Predicting a very different Olympics in Beijing

Bobby Curran
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Friday - August 01, 2008
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Some question whether China should have been awarded the host role for the Summer Olympics. Many more may feel it was a bad decision by the time the games end.

To the Western way of thinking, the Chinese have a strange interpretation of competition. Like other totalitarian states, China has long looked at Olympic success as a symbol of the strength of its system rather than a celebration of individual or team skills. The goal for any Chinese athlete is the gold medal. Forget silver medals or the sheer joy of competing. To that end, Chinese athletes are identified early and placed in state-run sports schools where they are put through a grueling regimen that often goes seven days a week. Those that under-perform are weeded out. The concept of rules and fair play in many instances are regarded simply as obstacles to be overcome.


More than 40 Chinese swimmers have tested positive for banned substances since 1990. After sudden success in the Barcelona Olympics with four gold medals, the Chinese exploded to take 12 of 16 golds at the 1994 World Championships, but then the suspicions of the international swimming community proved true. At the 1994 Asian games, 11 Chinese swimmers tested positive for dihydrotestosterone, destroying their team for the 1996 games when they won one gold medal. Then in 1998, four athletes tested positive for HGH, and vials of the hormone were found in the luggage of breaststroker Yuan Yuan. The Chinese claim there was no systemic rule-breaking, but virtually nobody believes it.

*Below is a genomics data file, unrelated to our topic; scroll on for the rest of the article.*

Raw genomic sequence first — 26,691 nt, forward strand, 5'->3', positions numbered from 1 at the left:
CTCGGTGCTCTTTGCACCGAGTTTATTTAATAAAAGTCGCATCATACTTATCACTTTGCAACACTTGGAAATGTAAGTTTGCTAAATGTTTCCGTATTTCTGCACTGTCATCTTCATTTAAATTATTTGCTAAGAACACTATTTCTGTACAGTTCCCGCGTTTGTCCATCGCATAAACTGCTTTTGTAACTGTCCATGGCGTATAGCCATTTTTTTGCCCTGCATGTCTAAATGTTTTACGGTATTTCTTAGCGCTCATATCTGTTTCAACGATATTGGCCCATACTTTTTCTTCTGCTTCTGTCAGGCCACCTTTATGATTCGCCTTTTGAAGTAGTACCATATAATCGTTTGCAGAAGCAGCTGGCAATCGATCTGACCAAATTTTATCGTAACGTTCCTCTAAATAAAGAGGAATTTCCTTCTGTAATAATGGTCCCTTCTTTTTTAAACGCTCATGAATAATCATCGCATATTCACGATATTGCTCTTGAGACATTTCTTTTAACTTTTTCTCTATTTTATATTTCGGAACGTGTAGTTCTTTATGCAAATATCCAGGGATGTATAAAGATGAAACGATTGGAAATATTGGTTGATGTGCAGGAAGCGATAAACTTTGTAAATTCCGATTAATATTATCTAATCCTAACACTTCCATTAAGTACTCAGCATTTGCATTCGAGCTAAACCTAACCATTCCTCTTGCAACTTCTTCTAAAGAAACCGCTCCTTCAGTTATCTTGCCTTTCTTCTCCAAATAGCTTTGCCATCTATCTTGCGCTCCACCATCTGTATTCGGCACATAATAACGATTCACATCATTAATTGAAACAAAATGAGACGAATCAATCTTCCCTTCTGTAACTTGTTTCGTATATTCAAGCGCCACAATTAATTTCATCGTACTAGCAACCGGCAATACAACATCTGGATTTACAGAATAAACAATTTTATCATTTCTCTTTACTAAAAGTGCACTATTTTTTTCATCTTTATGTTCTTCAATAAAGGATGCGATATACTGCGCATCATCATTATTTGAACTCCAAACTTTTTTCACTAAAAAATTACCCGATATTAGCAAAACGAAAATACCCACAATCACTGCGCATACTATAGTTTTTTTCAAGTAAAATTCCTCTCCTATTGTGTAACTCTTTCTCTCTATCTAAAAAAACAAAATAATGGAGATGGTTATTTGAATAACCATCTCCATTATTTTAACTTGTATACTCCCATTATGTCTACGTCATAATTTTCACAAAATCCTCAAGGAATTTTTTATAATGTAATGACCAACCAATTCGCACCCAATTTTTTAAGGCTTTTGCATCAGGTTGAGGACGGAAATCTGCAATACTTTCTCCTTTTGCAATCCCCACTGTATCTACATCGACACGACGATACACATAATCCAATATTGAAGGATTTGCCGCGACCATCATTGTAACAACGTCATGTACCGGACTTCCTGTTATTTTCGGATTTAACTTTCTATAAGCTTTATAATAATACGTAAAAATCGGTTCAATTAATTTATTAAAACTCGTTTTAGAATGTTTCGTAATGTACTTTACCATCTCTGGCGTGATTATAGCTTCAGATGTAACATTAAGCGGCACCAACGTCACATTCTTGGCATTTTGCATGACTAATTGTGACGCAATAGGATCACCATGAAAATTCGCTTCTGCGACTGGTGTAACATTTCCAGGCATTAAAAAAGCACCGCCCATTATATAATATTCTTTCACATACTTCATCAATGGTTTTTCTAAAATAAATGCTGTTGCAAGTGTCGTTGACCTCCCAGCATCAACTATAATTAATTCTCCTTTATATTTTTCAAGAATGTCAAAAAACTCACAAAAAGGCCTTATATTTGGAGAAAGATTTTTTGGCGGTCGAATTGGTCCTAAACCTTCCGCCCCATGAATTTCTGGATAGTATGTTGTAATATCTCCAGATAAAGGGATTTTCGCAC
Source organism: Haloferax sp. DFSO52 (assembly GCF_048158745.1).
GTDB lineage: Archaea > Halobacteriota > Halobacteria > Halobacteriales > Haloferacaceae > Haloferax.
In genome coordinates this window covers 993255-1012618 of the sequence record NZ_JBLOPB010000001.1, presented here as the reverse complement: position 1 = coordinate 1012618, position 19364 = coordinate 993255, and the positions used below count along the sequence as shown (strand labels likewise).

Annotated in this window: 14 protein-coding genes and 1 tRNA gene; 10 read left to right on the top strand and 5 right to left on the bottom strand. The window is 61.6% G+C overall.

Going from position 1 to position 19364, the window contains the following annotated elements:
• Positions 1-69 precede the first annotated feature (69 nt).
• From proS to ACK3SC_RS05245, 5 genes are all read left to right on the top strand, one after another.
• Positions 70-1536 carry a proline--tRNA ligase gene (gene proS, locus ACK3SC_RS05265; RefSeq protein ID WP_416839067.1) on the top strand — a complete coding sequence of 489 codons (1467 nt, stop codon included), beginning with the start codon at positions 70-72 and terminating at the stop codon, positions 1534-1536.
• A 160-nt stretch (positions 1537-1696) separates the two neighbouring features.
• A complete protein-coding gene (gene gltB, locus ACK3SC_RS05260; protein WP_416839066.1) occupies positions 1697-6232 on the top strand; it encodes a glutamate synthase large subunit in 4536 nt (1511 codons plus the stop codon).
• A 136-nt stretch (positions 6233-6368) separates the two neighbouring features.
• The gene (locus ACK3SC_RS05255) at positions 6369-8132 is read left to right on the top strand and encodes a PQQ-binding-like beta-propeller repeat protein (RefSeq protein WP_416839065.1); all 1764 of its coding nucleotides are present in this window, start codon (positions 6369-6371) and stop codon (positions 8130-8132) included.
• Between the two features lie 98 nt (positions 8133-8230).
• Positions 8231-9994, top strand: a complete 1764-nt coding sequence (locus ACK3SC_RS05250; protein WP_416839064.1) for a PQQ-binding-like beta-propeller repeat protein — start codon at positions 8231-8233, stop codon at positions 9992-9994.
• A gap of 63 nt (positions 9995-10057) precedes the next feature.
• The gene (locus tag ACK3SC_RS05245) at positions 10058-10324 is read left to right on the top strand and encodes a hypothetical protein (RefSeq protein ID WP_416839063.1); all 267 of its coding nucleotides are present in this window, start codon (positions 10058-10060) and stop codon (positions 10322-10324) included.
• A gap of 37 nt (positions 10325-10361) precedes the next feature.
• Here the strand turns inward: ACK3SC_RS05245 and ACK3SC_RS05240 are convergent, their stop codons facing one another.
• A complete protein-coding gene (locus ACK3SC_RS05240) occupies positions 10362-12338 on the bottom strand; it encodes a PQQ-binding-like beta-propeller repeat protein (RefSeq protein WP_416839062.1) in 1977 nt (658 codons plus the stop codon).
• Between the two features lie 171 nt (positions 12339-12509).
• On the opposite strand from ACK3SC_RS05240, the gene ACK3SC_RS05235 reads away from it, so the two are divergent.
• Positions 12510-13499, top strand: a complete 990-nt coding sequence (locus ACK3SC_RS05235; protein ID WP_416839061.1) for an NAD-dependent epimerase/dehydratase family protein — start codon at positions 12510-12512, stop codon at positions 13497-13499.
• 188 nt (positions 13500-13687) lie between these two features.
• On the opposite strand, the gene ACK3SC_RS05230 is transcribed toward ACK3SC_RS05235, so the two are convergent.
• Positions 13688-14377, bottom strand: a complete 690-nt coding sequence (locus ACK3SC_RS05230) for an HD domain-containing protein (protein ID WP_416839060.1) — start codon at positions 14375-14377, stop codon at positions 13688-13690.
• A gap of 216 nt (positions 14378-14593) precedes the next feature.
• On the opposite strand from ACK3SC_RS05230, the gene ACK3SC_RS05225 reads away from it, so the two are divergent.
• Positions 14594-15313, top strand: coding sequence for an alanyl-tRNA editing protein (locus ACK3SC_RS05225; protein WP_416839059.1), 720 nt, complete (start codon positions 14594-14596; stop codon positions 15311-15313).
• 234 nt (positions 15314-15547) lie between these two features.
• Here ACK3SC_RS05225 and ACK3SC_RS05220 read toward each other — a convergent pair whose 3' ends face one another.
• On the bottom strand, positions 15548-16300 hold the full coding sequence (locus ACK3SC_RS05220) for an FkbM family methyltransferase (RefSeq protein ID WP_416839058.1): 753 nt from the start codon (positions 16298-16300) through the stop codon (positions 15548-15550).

Now two of China’s best gymnasts are in an age-minimum controversy. You must be 16 to compete in gymnastics. Both He Kexin and Jian Yuyuan have been listed for years in multiple registries with birthdates that make them 14 now. But suddenly those entries have been removed and replaced with birth-dates that make them 16 and 17, respectively. The newer information is now on their passports. The old dates, coupled with their extraordinary youthful appearances, have led many in the gymnastics world to roll their eyes. While not difficult to do, it does take a number of state agencies to be complicit in the changing of birthdates.


All in all, a very different attitude to sport than most in the world. Add these attitudes to doubts about whether China will keep its promises to the world media, and we may have some very interesting stories coming out of Beijing.

This Monday will be the start of the Warrior football camp and a number of jobs are up for grabs, including quarterback. There will be brisk competition in the secondary as well, especially at safety. The first week of practice goes as follows: Monday 10 a.m.-noon, Tuesday 9-11 a.m., Wednesday and Thursday 4-6 p.m. and Friday and Saturday 8:30-11:30 a.m. The practices are open to the public, so get to the hill and find a good spot.

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